Hi, this was fowarded to me.
Exhibition of Photographs by Iraqi Civilians
On view until October 10
NYU, Tisch School of the Arts
721 Broadway, Gulf and Western Gallery at rear of lobby
As part of New York City’s Imagine Festival of Arts, Issues and
Department of Photography and Imaging is sponsoring an exhibition
PixelPress of 30 color prints taken by Iraqi civilians in the months
and May, 2004. The photographs were made as part of an initiative by
Daylight Community Arts Foundation to distribute disposable cameras
civilians to show another point of view unavailable to the foreign
They were asked to photograph people and scenes to communicate back
to us, the
people of the USA whose army is currently occupying their country.
they want us to know? What is going on that dispels
stereotypes? “This is an
opportunity to show the American public what you want them to see,”
amateur photographers were told.
For example, one poor family is photographed near a garbage dump. The
Sadiq, had named his daughter, born the day US troops entered
meant to represent hope and freedom. Others are less sanguine: one
burials in Falluja, where much of the anti-US violence has taken
photograph scenes in a barbershop, a school, on the street, sometimes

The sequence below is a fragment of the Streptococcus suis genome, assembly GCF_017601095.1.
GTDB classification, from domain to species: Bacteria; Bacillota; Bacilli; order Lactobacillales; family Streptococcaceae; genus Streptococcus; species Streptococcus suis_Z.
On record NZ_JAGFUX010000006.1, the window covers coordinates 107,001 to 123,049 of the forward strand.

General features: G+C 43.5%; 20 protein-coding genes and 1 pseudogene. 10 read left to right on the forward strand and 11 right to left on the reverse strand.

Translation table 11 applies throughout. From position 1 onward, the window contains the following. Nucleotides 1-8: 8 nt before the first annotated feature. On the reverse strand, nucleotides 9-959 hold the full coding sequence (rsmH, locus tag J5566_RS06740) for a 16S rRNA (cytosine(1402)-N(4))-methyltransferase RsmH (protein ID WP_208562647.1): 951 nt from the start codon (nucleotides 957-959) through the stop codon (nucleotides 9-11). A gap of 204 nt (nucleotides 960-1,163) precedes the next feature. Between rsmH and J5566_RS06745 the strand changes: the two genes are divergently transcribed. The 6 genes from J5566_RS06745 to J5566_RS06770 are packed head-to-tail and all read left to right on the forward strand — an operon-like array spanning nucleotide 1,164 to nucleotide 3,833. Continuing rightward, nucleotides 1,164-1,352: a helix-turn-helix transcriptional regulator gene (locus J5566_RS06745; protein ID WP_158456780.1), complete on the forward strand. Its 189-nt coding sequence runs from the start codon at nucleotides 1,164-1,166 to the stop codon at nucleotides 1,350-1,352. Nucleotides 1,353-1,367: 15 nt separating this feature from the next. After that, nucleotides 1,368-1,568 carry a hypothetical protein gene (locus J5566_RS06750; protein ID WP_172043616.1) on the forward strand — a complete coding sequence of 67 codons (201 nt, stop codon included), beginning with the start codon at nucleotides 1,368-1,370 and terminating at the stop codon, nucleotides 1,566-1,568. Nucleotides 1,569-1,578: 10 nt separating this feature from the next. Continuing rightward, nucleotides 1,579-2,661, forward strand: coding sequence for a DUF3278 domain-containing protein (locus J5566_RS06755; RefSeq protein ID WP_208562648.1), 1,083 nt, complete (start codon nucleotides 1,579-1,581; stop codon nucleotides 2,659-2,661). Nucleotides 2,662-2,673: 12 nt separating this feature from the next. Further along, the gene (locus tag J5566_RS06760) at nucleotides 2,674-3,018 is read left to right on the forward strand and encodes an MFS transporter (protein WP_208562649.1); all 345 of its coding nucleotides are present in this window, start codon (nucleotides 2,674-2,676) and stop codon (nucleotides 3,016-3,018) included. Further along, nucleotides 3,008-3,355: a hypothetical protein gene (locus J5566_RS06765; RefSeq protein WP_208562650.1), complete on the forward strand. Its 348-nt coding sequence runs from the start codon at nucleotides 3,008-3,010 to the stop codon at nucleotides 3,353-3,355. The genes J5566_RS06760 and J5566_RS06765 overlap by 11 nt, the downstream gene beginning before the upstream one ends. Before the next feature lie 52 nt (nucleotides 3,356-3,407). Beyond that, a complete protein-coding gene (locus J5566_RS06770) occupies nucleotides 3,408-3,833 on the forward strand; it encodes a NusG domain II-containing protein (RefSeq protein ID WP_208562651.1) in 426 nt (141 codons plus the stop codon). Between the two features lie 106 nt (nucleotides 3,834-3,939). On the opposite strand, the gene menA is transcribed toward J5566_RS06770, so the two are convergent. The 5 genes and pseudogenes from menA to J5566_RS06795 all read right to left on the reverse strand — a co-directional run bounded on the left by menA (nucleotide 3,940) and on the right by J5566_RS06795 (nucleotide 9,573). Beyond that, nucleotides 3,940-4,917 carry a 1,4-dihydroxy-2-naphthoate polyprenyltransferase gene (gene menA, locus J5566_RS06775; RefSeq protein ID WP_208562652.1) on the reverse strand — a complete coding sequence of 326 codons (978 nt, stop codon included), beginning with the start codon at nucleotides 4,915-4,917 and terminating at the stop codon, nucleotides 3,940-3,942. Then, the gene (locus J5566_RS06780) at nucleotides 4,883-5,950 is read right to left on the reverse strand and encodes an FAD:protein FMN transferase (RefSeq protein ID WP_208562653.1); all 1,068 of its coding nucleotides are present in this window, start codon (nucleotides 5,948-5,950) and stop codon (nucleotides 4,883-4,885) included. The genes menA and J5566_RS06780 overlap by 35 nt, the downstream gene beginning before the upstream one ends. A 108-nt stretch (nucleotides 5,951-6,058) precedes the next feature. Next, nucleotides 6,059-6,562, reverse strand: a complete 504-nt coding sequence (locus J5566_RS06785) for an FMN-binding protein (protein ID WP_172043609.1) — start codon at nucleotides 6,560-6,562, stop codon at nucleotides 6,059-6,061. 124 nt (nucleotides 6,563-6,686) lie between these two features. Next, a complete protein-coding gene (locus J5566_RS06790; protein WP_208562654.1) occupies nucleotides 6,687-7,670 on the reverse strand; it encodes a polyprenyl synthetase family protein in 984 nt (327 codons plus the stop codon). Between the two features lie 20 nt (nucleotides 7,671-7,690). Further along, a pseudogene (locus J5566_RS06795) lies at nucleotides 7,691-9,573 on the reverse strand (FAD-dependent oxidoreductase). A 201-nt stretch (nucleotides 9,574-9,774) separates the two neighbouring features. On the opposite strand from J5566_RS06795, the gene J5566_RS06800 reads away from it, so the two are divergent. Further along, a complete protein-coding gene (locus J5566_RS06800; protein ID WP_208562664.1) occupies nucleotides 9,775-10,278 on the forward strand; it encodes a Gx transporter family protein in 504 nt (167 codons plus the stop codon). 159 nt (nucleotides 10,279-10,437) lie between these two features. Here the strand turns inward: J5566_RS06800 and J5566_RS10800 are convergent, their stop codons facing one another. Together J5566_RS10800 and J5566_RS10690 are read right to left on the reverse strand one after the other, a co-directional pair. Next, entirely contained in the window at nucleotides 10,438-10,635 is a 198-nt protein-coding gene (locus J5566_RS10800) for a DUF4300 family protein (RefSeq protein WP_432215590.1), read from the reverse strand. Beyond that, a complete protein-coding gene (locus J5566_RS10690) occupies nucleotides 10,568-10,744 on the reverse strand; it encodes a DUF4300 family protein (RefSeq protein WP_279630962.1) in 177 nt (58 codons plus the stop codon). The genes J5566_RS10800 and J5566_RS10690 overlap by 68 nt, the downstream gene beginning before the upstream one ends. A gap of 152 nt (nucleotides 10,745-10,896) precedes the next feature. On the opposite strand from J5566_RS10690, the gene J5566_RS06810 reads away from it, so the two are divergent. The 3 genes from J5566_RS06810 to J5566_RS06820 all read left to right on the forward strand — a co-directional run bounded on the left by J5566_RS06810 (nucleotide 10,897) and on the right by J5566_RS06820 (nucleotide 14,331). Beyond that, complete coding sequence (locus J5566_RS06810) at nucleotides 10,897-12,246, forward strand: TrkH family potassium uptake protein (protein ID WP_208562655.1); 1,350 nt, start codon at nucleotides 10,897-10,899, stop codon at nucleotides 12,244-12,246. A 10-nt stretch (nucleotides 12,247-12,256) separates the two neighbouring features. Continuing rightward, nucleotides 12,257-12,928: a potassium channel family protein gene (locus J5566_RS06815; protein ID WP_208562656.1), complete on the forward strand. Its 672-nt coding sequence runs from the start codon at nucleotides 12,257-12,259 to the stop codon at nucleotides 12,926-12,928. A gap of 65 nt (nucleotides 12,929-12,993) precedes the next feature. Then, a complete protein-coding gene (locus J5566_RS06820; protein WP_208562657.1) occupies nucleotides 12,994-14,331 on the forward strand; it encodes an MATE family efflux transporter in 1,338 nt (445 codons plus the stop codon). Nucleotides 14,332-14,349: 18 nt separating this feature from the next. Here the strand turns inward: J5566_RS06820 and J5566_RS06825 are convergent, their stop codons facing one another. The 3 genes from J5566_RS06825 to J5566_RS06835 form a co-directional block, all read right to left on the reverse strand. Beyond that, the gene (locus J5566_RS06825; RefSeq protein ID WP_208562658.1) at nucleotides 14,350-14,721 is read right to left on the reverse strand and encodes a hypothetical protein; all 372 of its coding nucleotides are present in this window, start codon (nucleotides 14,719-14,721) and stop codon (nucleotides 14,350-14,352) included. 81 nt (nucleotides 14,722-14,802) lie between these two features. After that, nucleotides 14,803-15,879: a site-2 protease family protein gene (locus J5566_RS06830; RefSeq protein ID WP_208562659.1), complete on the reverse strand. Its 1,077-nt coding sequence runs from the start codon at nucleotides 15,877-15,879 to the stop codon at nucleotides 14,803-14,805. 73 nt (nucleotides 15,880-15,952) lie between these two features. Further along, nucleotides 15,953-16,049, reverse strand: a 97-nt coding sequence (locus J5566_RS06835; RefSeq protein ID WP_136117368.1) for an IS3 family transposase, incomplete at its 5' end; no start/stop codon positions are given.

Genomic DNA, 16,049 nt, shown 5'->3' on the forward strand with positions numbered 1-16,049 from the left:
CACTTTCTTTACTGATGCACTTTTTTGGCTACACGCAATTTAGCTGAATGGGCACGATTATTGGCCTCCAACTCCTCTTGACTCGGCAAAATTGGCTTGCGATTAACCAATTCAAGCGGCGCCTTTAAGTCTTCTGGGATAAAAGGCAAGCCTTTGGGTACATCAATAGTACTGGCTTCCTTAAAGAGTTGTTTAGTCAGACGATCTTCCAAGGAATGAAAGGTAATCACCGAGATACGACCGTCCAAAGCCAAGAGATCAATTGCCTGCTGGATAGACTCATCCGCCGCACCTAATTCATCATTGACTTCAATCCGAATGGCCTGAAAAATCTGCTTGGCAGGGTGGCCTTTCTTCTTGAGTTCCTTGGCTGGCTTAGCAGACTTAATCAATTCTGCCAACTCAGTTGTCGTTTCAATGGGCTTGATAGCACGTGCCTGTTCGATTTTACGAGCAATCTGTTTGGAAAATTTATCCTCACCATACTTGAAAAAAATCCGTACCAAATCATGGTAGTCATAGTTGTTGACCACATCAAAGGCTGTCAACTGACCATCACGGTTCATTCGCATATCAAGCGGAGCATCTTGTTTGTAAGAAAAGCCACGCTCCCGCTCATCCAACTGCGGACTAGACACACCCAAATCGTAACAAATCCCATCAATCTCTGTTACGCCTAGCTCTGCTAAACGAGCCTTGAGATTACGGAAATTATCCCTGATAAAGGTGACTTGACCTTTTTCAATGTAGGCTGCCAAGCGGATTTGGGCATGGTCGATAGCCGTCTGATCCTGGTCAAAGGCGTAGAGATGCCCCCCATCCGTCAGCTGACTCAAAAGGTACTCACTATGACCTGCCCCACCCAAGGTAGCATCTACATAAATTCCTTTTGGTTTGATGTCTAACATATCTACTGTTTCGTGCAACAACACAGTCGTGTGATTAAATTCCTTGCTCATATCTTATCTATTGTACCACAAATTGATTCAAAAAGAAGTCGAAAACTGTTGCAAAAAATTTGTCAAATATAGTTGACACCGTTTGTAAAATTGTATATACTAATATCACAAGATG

smiles from people who are normally shown as surly, even hostile,
by foreign journalists.
This exhibition is an attempt to show a small slice of the life lived
who, for a variety of reasons, are still not very well known or
the US more than a year after hostilities were said to have ended.
Now, when it
is too dangerous for most US photographers to walk around and
photographs by Iraqi civilians are timely and revealing.
The show will remain on view through October 10. Gallery hours are 10
7 pm weekedays, and noon to 5 pm on Saturdays. Admission is free. For
information call 212.998.1930, email firstname.lastname@example.org or visit
This exhibition is sponsored by the Department of Photography and
Tisch School of the Arts, a four-year BFA program centered on the
understanding of images. It is curated by Fred Ritchin, Associate
Photography and Imaging and Director of Pixel Press, and Ambreen
Managing Editor of Pixel Press, an independent organization
photographers artists and human rights organizations
(http://www.pixelpress.org). The exhibition is funded in part by the
Society Institute. The photographs were made as part of a project
the Daylight Community Arts Foundation, which also publishes a new
featuring documentary work, “Daylight.”
2004-09-02 12:18:37 UTC
Mar 12 2008